Allergic and wheezing, but still keeping pets (CNN report)

From CNN:

Consider the facts:

- 10 million American pet owners have allergies
- Allergies caused by protein in animal dander, saliva or urine, not by hair
- Belief that certain breeds are hypoallergenic is "a complete misconception"
- Medications available to treat symptoms, but best remedy is not to have pets

Patients' opinion:

Like the 10 million American pet owners with allergies, the Coronados faced a dilemma: Can human and dog co-exist in the same house? "Our lives are so enriched because we have dogs and cats," she said.

Doctors' opinion:

"There's nothing that can be done except for avoidance. There's no cure. You're exposing yourself to high levels of allergens in your home. We generally recommend they should not have a pet. It's not recommended."

However, fewer than 50% of cat-allergic individuals report direct cat exposure (at home or elsewhere) (JACI, 2012).

More recently from WSJ: Pet Allergies No Deterrent for Determined Owners - Many endure wheezing, hives and more - WSJ

Mind map: Indoor allergens (click to enlarge the image).

Mind map: Animal Dander Avoidance (click to enlarge the image).

See more Allergy and Immunology mind maps at


Allergic and wheezing, but still keeping pets. CNN, 12/2008.
CNN: What to do if you're allergic to your pet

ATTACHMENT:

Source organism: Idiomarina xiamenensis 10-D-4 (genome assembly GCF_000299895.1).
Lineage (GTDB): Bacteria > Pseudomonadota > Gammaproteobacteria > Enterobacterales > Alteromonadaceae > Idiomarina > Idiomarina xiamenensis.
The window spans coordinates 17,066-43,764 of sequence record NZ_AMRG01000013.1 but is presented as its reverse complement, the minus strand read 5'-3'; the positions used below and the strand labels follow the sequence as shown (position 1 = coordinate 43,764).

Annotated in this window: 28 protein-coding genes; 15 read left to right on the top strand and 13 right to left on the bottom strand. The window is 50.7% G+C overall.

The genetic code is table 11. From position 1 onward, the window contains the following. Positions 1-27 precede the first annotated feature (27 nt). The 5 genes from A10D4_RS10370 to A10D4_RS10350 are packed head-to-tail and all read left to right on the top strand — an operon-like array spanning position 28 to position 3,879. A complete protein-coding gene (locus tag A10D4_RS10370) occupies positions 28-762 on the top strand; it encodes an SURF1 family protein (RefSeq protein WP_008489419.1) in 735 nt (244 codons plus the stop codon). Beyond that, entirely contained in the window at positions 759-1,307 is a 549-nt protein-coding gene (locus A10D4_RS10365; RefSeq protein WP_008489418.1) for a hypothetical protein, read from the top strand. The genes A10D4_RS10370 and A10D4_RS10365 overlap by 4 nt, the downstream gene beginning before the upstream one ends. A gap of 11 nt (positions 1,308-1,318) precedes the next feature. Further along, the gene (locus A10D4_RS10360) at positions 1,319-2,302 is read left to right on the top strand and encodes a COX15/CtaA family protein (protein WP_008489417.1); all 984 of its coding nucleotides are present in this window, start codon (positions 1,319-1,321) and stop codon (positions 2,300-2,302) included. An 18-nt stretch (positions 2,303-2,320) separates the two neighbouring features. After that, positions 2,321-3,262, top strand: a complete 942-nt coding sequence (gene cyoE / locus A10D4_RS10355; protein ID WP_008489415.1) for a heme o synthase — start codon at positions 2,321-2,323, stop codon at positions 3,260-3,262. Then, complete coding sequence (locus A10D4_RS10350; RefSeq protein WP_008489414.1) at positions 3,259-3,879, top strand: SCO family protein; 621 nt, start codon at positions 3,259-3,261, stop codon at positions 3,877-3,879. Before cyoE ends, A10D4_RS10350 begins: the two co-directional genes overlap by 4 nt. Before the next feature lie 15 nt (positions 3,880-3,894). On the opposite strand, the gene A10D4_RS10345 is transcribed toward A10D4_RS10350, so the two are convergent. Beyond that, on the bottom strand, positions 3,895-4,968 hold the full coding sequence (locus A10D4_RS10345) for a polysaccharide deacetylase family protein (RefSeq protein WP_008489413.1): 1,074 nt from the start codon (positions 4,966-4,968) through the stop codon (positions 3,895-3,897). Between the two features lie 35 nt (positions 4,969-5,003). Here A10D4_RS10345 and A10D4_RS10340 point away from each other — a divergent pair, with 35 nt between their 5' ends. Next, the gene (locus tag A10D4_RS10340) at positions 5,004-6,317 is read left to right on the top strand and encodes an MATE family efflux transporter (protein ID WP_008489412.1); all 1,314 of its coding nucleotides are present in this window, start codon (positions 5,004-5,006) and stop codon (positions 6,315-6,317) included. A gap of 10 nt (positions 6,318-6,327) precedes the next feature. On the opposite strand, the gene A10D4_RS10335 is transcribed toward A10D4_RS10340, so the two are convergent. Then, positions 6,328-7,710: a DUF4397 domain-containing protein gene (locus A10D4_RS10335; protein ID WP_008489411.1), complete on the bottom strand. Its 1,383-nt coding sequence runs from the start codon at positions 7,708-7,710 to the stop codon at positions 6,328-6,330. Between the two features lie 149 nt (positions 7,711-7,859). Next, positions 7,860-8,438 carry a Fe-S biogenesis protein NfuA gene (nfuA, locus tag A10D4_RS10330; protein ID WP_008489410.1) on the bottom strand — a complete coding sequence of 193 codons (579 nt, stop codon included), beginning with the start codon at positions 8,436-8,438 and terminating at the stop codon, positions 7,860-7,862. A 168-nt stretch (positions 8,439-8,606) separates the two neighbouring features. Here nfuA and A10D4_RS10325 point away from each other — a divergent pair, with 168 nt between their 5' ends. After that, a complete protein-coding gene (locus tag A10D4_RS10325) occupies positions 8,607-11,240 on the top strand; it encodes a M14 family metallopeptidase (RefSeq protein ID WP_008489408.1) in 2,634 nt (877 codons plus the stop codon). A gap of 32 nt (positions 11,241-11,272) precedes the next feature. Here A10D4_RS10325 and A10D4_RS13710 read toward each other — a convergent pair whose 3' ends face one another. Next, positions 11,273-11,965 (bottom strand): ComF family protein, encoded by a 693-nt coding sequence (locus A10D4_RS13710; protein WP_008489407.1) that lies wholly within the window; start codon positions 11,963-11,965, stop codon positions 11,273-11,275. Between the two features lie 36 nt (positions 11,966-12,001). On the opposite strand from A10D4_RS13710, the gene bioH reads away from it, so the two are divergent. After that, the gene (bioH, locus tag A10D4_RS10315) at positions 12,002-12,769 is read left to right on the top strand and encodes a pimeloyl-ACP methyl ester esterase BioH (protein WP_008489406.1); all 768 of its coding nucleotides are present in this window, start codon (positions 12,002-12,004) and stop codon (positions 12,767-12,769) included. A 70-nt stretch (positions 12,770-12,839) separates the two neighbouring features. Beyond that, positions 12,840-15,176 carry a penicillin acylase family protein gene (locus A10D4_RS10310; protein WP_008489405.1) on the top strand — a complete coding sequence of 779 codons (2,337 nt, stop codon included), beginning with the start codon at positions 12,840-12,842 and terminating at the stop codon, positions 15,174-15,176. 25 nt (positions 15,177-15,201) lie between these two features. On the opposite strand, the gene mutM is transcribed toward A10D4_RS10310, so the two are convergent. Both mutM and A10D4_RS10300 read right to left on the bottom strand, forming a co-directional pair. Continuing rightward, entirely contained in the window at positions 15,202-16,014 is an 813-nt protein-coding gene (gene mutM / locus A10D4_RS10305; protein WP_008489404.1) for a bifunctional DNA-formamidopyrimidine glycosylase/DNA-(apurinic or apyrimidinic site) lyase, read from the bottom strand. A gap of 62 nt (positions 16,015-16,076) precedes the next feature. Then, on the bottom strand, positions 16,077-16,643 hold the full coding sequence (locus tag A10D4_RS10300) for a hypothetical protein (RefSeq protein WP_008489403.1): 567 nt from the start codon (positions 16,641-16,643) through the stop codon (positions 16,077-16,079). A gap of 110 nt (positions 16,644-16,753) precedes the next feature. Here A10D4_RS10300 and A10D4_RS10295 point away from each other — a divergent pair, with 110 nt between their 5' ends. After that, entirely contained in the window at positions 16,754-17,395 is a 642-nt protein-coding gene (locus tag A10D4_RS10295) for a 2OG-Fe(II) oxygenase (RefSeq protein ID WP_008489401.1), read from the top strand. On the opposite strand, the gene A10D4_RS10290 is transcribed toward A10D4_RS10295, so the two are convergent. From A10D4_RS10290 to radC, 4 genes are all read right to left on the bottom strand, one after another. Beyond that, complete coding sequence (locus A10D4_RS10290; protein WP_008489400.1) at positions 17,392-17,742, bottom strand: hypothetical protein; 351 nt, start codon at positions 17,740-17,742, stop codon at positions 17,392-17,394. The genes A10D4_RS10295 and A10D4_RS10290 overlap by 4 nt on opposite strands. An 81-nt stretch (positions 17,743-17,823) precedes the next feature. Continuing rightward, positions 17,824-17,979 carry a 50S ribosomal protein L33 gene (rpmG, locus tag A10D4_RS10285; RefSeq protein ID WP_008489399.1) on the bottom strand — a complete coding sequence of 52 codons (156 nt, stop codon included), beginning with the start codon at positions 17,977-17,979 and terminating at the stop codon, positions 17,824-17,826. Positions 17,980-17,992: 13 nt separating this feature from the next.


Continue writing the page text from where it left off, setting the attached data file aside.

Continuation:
From the Blogosphere: Barrack Obama's Daughter Has Asthma, Gets a Hypoallergenic Dog
Indoor Allergen Avoidance. Allergy Cases.
Nonallergenic Dog? Not Really. NYTimes, 1997.
Hypoallergenic dogs won't help allergy sufferers much, says study
Dealbreaker: He's Allergic to My Cat. GOOD magazine, 2012.
"You might think you’ve found the perfect dog or cat to suit your allergies, but experts say it doesn’t exist"
Hypoallergenic dog breeds, from Wikipedia, the free encyclopedia.
Image source: Yellow Labrador Retriever, Wikipedia, GNU Free Documentation License.

1 comment:

  1. Fascinating. I was always told that certain dogs were hypoallergenic because they had "hair" as opposed to "fur".

    From my own experience, as an allergy sufferer, I can bury my nose in a poodle for hours without so much as a sniffle. Same thing with coton de tulear. But one whiff of a hound-type dog and my eyes start itching and my nose runs. Labs and such are somewhere in between. As a child, even our chihuahua set off my allergies, if I let it lick me too much or if it slept on my pillow.

    Cats, on the other hand, should be outlawed. In our family, we refer to allergies as "cat-nose" ;-)


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